OWU faculty featured in art exhibit


By D. Anthony Botkin - abotkin@aimmediamidwest.com



Zion Sims, like many Ohio Wesleyan University art students, walked around in the Ross Art Museum Wednesday in search of the piece of art to feature in his first art history paper. Zion said the professor was asking for a visual analysis and what the artist’s intent was for creating the piece.

Zion Sims, like many Ohio Wesleyan University art students, walked around in the Ross Art Museum Wednesday in search of the piece of art to feature in his first art history paper. Zion said the professor was asking for a visual analysis and what the artist’s intent was for creating the piece.


D. Anthony Botkin | The Gazette

The Ross Art Museum is displaying Ohio Wesleyan University’s biannual faculty fine art exhibition through March 30.

“It’s the work of professors who teach photography, printmaking, ceramics, painting, sculpture, and etc,” said Tammy Wallace, Ross Art Museum assistant director. “This is their work.”

The gallery is a display of the inspirational works of Kristina Bogdanov, David Bugay, Cynthia Cetlin, Frank Hobbs, James Krehbiel, Jeffery Nilan and Jonathon Quick.

Wallace said the exhibition gives art students a chance to view the art of their professors. She said most of the artists displayed live in Delaware with the exception of one or two, but they do live in the central Ohio area.

“The biannual exhibition of faculty is so art students get to see what the faculty do in terms of their own practice,” she said.

Wallace said the faculty chooses the pieces to display in the exhibit.

“They drop the work off and then leave,” she said. “They have to leave, then I figure out how to make it all hang together.”

Wallace said her job is to create a flow to the exhibitions she hangs. She said when she is picking out a show, she picks out artists that she knows will work together.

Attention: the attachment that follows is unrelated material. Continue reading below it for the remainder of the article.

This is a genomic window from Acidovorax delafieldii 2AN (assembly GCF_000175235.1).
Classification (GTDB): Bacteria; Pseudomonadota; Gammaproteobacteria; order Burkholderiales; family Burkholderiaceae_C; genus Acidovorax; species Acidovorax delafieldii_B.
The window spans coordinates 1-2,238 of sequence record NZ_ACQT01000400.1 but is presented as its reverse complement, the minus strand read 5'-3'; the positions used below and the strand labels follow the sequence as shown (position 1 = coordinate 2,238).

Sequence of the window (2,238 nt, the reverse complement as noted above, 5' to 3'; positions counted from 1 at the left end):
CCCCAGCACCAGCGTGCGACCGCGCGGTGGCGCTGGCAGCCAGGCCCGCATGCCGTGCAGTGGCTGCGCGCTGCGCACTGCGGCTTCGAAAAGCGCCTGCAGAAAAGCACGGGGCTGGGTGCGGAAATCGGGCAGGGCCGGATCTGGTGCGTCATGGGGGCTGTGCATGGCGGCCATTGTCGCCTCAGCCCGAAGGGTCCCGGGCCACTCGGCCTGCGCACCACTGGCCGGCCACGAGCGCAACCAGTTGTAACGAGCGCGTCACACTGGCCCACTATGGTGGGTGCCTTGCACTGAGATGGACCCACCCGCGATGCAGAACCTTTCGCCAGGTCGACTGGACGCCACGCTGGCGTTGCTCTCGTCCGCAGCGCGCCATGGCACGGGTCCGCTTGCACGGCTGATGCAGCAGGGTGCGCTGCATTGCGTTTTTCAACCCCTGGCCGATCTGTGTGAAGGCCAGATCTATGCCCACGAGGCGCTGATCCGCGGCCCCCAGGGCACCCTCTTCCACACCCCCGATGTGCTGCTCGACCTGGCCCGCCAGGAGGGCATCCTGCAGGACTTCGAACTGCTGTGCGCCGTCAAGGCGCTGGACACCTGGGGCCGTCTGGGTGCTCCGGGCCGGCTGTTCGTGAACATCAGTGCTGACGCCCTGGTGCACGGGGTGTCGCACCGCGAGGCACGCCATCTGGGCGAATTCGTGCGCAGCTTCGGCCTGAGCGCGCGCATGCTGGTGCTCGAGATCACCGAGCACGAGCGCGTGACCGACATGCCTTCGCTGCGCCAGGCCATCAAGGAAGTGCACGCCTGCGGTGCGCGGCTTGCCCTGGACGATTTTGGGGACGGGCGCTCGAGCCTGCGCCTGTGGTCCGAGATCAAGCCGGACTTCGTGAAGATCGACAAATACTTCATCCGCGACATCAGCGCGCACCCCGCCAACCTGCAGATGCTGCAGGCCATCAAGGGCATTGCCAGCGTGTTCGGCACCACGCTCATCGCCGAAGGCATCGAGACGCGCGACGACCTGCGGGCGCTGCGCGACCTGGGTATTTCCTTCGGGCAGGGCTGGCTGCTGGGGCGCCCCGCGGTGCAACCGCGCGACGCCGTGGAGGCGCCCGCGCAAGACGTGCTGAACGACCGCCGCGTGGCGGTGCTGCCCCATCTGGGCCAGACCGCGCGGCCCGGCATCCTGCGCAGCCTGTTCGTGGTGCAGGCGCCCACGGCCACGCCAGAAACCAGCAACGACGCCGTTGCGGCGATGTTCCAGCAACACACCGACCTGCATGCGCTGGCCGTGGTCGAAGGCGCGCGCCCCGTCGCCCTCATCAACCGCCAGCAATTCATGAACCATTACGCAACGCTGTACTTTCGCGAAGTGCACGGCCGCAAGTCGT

“You just don’t know what you’re going to get with the faculty, but I’m really happy with the way that it turned out this year,” she said. “I think it flows really well. There’s a lot of cool relationships between different artists.”

Wallace said the museum is a learning space and resource where art theory becomes practice for the students, faculty and community. She said the professors send students to study the work of not only the faculty, but the galleries of other artists on display.

“When you’re learning how to write about art, the art history instructors will assign pieces to write about,” she said. “It’s a teaching collection.”

The museum’s permanent collection includes the photographic works of Ansel Adams, Alfred Stieglitz, Harry Callahan, Edward Weston and Ralph Gibson; paintings of Terrence LaNoue and Randall Tiedman; sculptures by Jackie Ferrara and David Hays; fine jewelry creations by Robert Ebendorf; and the ceramics works of Pablo Picasso and Andrea Gill.

Wallace said the permanent collection totals between 2,500 to 3,000 pieces. She said the collection is mostly photographs and prints with only a few pieces of sculpture.

When the 1911 building was renovated to become the museum there wasn’t much space left for storage.

“It’s much easier to store photographs and prints than it is a bunch of sculptures,” Wallace said. “But we do have few.”

Zion Sims, like many Ohio Wesleyan University art students, walked around in the Ross Art Museum Wednesday in search of the piece of art to feature in his first art history paper. Zion said the professor was asking for a visual analysis and what the artist’s intent was for creating the piece.
https://www.delgazette.com/wp-content/uploads/sites/40/2018/02/web1_DSC_0332-copy.jpgZion Sims, like many Ohio Wesleyan University art students, walked around in the Ross Art Museum Wednesday in search of the piece of art to feature in his first art history paper. Zion said the professor was asking for a visual analysis and what the artist’s intent was for creating the piece. D. Anthony Botkin | The Gazette

By D. Anthony Botkin

abotkin@aimmediamidwest.com

Contact D. Anthony Botkin at 740-413-0902. Follow him on Twitter @dabotkin.

Contact D. Anthony Botkin at 740-413-0902. Follow him on Twitter @dabotkin.